A customer of Trotec, Patternise, are more familiar with creating intricate laser-cut paper displays for events and high street shop windows but accepted the challenge to make visors for healthcare workers on the frontline using their high-speed Trotec GS1000 laser cutting machine.
Owner, Rob Payne, said: “We were able to supply 1600 visors within an extremely aggressive timeframe, and thanks to the support of our suppliers, we were able to supply all visors at no charge to those in desperate need.”
Goozeberry Hill Etsy Shop
Elise Williams runs Goozeberry Hill specialising in personalised gifts predominantly made from wood, paper and card. They had never cut plastics on their Speedy 300 laser cutter before but they wanted to be part of the solution and made it work.
Elise had this to say: “There was a lot of trial and error before I perfected the cutting, but now I am full steam ahead with over 750 masks (and counting) being distributed in my area. They have gone to bus drivers, care workers, mental health nurses and everyone in between. The project has been funded by generous donations from the public.”
The Engine House
A local authority contacted The Engine House in Bexley, a creative co-working space and incubator for start-ups, to join the fight against COVID-19. They initially used injection moulding and die-cutting but switched to their laser cutting machine. This came after waiting a week to receive their initial design from the fabricators but realised it needed some changes which made the process far too slow.
Head Of Creative Services, Lewie Winters said: “PETG was the material of choice so we got some on order which was going to arrive in 24 hours, we then used a mixture of card and laminate paper to prototype the design on our laser cutter which was a success. We are now likely to obtain CE certification this week and will be able to produce 20,000 units per day to help supply the NHS.”
COVID-19 Prevention Tips
COVID-19 spreads from person to person and usually during close contact with those in medical facilities at the highest risk. The virus spreads through the air by droplets that people release when sneezing, coughing or even exhaling. In any of these cases, close contact of no more than 2 meters is required.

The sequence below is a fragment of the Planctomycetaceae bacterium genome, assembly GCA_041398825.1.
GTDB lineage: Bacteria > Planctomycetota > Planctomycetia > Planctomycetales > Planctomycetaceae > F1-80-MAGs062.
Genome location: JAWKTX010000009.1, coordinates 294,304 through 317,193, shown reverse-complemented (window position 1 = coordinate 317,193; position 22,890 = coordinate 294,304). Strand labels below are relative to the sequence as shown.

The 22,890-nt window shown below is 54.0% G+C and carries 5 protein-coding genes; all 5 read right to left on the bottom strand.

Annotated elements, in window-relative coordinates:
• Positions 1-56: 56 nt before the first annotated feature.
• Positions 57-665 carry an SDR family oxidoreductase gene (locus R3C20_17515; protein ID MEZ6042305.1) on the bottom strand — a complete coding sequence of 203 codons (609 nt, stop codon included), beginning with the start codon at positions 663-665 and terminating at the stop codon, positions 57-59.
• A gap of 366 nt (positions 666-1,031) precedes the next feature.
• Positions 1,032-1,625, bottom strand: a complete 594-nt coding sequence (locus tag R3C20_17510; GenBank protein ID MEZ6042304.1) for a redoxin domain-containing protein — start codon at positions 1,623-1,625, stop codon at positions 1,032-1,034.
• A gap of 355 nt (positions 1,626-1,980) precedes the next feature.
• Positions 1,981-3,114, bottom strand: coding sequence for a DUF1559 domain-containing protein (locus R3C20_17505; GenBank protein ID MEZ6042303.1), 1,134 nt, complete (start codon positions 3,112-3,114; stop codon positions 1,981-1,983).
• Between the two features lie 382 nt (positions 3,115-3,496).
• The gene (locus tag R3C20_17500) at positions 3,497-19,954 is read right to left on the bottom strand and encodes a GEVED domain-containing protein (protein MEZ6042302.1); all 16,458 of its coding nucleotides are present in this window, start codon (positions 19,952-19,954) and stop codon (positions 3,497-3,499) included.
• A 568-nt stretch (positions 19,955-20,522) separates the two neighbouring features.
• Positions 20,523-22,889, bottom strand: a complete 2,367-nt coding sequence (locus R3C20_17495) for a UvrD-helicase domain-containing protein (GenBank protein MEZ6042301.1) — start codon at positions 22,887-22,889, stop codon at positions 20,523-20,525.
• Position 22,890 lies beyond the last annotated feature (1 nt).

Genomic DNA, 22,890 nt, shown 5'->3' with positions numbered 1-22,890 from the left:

Here are some COVID-19 guidelines on staying safe and healthy as outlined by the World Health Organisation (WHO):
- Clean your hands often using soap and water, or an alcohol-based hand sanitiser
- Maintain a safe distance from anyone who is coughing or sneezing
- Don’t touch your eyes, nose or mouth
- Cover your nose and mouth with a bent elbow or a disposable tissue when coughing or sneezing
- Stay home if you feel unwell
- If you have a fever, cough, and difficulty breathing, seek medical attention but call in advance
- Follow the directions of your local health authority
It’s hard to find positivity during these unprecedented times but the UK manufacturing sector certainly seems up there. Seeing how people come together during a crisis as serious as COVID-19 is inspiring and should serve as a reminder of what is possible when we combine forces.
We don’t know how or when this pandemic will come to an end but until then, we urge everyone to stay at home and pay attention to government rules and regulations. In case you missed it, have a look at the article we posted on how the pandemic is affecting UK manufacturing.
Visit PRV’s website to find out more about their precision engineering and custom fabrication services. You can also have your say by commenting in the section below or join the conversation on Twitter, Facebook, YouTube or LinkedIn using the hashtag, #PRVtech.